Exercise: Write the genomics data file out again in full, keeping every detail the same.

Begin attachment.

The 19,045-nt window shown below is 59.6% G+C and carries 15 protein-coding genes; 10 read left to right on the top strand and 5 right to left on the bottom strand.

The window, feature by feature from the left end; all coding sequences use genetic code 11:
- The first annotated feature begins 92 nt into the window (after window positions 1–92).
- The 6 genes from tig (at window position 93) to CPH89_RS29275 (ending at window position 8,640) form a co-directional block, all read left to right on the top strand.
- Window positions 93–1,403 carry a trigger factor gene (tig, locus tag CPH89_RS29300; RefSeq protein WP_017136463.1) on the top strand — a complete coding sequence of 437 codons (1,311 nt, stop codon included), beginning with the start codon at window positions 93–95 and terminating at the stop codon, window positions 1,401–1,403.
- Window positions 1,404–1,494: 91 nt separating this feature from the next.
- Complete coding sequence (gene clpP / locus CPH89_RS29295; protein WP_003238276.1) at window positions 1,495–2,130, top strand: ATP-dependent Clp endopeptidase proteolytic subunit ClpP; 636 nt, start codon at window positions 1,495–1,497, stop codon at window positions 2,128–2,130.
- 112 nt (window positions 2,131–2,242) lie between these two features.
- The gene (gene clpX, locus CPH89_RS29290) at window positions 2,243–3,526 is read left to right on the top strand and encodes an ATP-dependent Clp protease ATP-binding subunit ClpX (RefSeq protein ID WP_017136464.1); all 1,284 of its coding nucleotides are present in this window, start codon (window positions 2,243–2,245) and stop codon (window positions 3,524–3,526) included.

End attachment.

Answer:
The 19,045-nt window shown below is 59.6% G+C and carries 15 protein-coding genes; 10 read left to right on the top strand and 5 right to left on the bottom strand.

The window, feature by feature from the left end; all coding sequences use genetic code 11:
- The first annotated feature begins 92 nt into the window (after window positions 1–92).
- The 6 genes from tig (at window position 93) to CPH89_RS29275 (ending at window position 8,640) form a co-directional block, all read left to right on the top strand.
- Window positions 93–1,403 carry a trigger factor gene (tig, locus tag CPH89_RS29300; RefSeq protein WP_017136463.1) on the top strand — a complete coding sequence of 437 codons (1,311 nt, stop codon included), beginning with the start codon at window positions 93–95 and terminating at the stop codon, window positions 1,401–1,403.
- Window positions 1,404–1,494: 91 nt separating this feature from the next.
- Complete coding sequence (gene clpP / locus CPH89_RS29295; protein WP_003238276.1) at window positions 1,495–2,130, top strand: ATP-dependent Clp endopeptidase proteolytic subunit ClpP; 636 nt, start codon at window positions 1,495–1,497, stop codon at window positions 2,128–2,130.
- 112 nt (window positions 2,131–2,242) lie between these two features.
- The gene (gene clpX, locus CPH89_RS29290) at window positions 2,243–3,526 is read left to right on the top strand and encodes an ATP-dependent Clp protease ATP-binding subunit ClpX (RefSeq protein ID WP_017136464.1); all 1,284 of its coding nucleotides are present in this window, start codon (window positions 2,243–2,245) and stop codon (window positions 3,524–3,526) included.